The Story of Morris (or "What is My Job Here??")

My first visit to Morris' home was not out of the ordinary.  When I entered the home, his mom was clinging onto this very big wiggly 2 year old Black Lab mix's choke collar for dear life, attempting to prevent him from leaping at me. Clearly friendly, I instructed Mom to let Morris loose, and he predictably jumped all over me, mouthing my arms hard, grabbing at my clothes. I ignored him the best I could, but he was very persistent. For the next hour, I observed Morris repeatedly pushing boundaries... jumping on counters, jumping right on top of a coffee table, snatching at my treat pouch... he was a nightmare of obnoxious adolescent dog behavior.

However, it didn't take long to figure out that Morris wasn't a bad dude. In fact, he was pretty amazing. Playful, engaged, and smart as a whip, Morris picked up on everything I threw at him within seconds. He learned with excitement and vigor, always seeming to ask “What's next???!”

I looked around the home. Not a single toy in the home or in the yard. I asked Mom about this. “He destroys every toy.” I asked if Morris had doggy friends. “No, not really”. I wondered about his weekly exercise. “A few walks a week”. I made my normal suggestions advocating more enrichment and exercise.

From week to week, Morris was improving leaps and bounds in terms of learning his behaviors... way ahead of what I'd say was “average”. Holding place-stays for 10-15min at a time regardless of distance and distraction. Leaving treats placed on both paws after just a few reps. This crazy young Lab mix had really impressive learning skills.

Yet every week I left the sessions feeling frustrated.

Something just wasn't working. I knew, in my heart, that I was not giving these people what they wanted. But also, I wasn't giving Morris what I wanted him to have.

He had what he needed... comfortable shelter, food, love... but he could use so much more. He is extremely resilient considering the lack of socialization, training, and enrichment over the first 2 years of his life. He didn't even bark at the doorbell. He was doing just fine in his home, and would probably be perfectly content there for the duration of his life. But I couldn't help but wonder what a dog like Morris could be like in a home that was more actively involved in his day-to-day life.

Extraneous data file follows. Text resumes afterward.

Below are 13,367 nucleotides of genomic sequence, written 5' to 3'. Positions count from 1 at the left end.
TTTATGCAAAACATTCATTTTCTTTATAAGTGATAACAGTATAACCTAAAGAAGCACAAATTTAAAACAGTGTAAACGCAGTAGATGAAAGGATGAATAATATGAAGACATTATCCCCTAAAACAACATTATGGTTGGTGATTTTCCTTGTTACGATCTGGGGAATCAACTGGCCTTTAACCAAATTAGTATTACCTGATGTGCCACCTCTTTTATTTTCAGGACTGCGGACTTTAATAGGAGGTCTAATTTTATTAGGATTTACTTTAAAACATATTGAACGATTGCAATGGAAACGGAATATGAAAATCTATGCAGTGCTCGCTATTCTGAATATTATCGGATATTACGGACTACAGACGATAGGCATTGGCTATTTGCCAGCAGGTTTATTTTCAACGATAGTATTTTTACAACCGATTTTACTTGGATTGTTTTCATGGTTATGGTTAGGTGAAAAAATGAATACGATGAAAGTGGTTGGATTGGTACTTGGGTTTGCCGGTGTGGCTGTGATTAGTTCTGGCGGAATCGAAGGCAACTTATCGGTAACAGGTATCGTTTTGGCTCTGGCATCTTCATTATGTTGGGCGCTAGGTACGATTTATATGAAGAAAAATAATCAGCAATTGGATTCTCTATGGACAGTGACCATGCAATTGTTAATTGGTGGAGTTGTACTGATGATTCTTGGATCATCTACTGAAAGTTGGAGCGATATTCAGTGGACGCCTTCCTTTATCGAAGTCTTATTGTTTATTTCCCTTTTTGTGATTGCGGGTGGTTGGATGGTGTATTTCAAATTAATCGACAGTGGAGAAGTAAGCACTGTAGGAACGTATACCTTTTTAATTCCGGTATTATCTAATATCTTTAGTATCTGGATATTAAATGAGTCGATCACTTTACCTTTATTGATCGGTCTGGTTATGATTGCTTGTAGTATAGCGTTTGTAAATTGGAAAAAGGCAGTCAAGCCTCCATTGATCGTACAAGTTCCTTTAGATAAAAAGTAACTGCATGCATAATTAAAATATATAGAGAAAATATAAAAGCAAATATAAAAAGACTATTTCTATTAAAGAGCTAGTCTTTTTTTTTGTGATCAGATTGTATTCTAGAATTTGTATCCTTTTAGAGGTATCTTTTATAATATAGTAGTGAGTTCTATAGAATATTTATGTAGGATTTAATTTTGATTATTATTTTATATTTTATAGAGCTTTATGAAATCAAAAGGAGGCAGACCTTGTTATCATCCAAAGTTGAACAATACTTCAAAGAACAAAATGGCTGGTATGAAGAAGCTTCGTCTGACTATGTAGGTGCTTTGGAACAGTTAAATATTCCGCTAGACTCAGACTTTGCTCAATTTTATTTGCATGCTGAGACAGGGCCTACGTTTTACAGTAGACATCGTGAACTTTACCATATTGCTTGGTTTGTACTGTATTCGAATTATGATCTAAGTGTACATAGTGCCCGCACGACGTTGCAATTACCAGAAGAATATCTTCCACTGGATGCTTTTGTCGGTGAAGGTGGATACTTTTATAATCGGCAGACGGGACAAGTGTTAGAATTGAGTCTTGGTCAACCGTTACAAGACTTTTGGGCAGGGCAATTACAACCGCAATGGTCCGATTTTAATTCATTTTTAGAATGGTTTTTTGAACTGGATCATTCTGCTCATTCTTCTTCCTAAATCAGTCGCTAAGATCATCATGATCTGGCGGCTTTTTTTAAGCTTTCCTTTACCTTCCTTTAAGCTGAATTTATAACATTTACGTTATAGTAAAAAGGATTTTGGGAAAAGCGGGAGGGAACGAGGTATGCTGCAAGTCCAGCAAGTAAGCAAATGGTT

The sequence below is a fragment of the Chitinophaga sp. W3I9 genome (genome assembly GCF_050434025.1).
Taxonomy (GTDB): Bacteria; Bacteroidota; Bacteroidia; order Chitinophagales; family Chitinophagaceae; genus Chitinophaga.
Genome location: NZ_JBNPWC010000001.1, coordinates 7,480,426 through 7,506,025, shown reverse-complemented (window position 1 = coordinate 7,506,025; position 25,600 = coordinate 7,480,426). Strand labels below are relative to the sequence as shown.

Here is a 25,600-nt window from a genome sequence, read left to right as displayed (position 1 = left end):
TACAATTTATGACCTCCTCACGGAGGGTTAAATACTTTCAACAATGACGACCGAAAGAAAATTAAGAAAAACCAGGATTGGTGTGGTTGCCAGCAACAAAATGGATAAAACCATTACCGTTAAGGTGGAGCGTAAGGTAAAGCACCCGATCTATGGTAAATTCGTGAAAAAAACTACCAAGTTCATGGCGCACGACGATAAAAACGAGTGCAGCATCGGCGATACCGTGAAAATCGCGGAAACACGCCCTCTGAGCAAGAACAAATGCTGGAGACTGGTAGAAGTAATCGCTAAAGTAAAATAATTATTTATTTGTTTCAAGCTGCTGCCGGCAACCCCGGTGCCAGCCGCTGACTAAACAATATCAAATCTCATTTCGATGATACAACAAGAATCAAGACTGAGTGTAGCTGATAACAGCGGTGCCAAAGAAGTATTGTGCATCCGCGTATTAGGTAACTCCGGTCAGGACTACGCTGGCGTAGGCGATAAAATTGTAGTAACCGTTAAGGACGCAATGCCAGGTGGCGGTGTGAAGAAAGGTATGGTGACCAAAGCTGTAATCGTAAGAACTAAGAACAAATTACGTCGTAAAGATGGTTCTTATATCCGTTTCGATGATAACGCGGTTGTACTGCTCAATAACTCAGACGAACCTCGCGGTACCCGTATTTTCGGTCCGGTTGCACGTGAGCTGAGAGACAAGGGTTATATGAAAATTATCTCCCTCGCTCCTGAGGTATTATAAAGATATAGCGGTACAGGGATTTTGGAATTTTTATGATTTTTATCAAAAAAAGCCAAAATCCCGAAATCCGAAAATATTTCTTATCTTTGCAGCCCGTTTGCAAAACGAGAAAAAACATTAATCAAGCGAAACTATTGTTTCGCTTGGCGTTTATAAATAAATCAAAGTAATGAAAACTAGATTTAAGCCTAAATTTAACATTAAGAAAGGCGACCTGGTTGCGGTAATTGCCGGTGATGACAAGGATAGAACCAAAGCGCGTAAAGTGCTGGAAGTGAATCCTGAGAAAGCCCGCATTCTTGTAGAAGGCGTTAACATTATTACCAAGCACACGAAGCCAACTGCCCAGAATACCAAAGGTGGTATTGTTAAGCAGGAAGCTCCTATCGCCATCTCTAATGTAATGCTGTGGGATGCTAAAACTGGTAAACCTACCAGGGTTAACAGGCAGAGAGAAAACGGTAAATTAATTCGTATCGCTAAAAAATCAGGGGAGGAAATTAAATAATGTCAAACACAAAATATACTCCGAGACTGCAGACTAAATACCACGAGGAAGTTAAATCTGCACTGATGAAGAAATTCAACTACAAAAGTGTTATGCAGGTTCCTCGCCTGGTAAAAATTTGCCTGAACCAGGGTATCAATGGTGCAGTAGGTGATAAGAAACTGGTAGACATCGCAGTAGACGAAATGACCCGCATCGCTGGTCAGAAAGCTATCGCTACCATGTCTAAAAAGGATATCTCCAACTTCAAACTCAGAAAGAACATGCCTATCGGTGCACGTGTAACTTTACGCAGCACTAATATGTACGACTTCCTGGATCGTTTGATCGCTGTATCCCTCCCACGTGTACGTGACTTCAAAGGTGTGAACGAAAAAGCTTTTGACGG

At first I blamed the parents. “They are not complying!” I told myself. And there was some truth to that. The dog was not receiving any more enrichment or exercise despite my persistent suggestions. They were not doing their homework. He still had no toys. They wouldn't even let him drink water indoors.

But then I started thinking. Maybe this wasn't about compliance. Maybe I was trying to fit a square peg in a round hole. Maybe, as hard as I tried, I was not going to turn these people into owners that were willing to put in the time and effort to really give this dog the things he deserved. Maybe, while it was a good home for Morris...... it was not the ideal home.

This family wanted a couch potato. Morris is not a couch potato and nothing I am willing to do will turn him into one. There is nothing wrong with wanting a couch potato. But it's just not what they have. This is a dog that wants to run, play, chew, jump, have fun, and just... do stuff! Then maybe after that lay on the couch.

So now, given the hypothesis that this may be not the ideal home for Morris, what could I do to help these particular people and this particular dog co-exist in the best way possible?

My job is to help my clients improve their relationship with their dogs in a way that is fair to the dogs. If, at the end of my work with a client, they don't feel happier with their dog, then I've lost. Sometimes the game is rigged and achieving this task is nearly insurmountable. But it's still my job to try and make it happen.  I did my best to help my clients see things a little bit more through Morris' eyes.  I helped teach Morris a few skills that would make him easier to control around the house.  Could I have done more?

I'm writing this blog entry from the standpoint of not having any answers. I don't know what I could have really done differently with Morris and his parents. And I don't know what I will do next time a similar situation comes up. The parents claimed to be thrilled with the results. Morris had a handful of new skills. Should I expect any more than that?

I do know that, leaving Morris' home today after his final lesson, I was hit with a pang of sadness. It wasn't because of the way the sessions had gone.  It wasn't that I felt like I could have done a better job.  One thing haunted me.

Morris still had no toys.   


- Steve DeBono Dog Training in Austin, TX